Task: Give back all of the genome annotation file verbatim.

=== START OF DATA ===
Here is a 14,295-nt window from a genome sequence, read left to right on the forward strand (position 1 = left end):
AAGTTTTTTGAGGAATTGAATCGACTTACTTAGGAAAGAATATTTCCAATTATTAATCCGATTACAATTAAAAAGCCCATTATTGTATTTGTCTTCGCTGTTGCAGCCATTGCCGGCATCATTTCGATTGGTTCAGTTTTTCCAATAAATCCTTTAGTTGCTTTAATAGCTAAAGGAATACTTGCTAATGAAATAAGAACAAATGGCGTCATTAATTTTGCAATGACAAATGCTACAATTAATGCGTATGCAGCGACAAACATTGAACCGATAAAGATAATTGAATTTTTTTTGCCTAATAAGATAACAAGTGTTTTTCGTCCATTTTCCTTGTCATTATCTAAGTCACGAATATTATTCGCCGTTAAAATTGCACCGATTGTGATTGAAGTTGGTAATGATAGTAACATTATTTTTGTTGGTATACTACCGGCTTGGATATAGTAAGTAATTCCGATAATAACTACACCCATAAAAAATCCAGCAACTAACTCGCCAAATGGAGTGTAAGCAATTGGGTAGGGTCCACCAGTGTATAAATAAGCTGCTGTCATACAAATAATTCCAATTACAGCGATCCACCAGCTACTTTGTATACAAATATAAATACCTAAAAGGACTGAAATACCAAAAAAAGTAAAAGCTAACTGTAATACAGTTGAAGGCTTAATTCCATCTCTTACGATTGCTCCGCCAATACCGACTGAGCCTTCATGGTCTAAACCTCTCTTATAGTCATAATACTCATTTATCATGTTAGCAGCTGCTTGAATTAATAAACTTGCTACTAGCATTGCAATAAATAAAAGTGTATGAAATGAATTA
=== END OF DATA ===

Here is a 14,295-nt window from a genome sequence, read left to right on the forward strand (position 1 = left end):
AAGTTTTTTGAGGAATTGAATCGACTTACTTAGGAAAGAATATTTCCAATTATTAATCCGATTACAATTAAAAAGCCCATTATTGTATTTGTCTTCGCTGTTGCAGCCATTGCCGGCATCATTTCGATTGGTTCAGTTTTTCCAATAAATCCTTTAGTTGCTTTAATAGCTAAAGGAATACTTGCTAATGAAATAAGAACAAATGGCGTCATTAATTTTGCAATGACAAATGCTACAATTAATGCGTATGCAGCGACAAACATTGAACCGATAAAGATAATTGAATTTTTTTTGCCTAATAAGATAACAAGTGTTTTTCGTCCATTTTCCTTGTCATTATCTAAGTCACGAATATTATTCGCCGTTAAAATTGCACCGATTGTGATTGAAGTTGGTAATGATAGTAACATTATTTTTGTTGGTATACTACCGGCTTGGATATAGTAAGTAATTCCGATAATAACTACACCCATAAAAAATCCAGCAACTAACTCGCCAAATGGAGTGTAAGCAATTGGGTAGGGTCCACCAGTGTATAAATAAGCTGCTGTCATACAAATAATTCCAATTACAGCGATCCACCAGCTACTTTGTATACAAATATAAATACCTAAAAGGACTGAAATACCAAAAAAAGTAAAAGCTAACTGTAATACAGTTGAAGGCTTAATTCCATCTCTTACGATTGCTCCGCCAATACCGACTGAGCCTTCATGGTCTAAACCTCTCTTATAGTCATAATACTCATTTATCATGTTAGCAGCTGCTTGAATTAATAAACTTGCTACTAGCATTGCAATAAATAAAAGTGTATGAAATGAATTA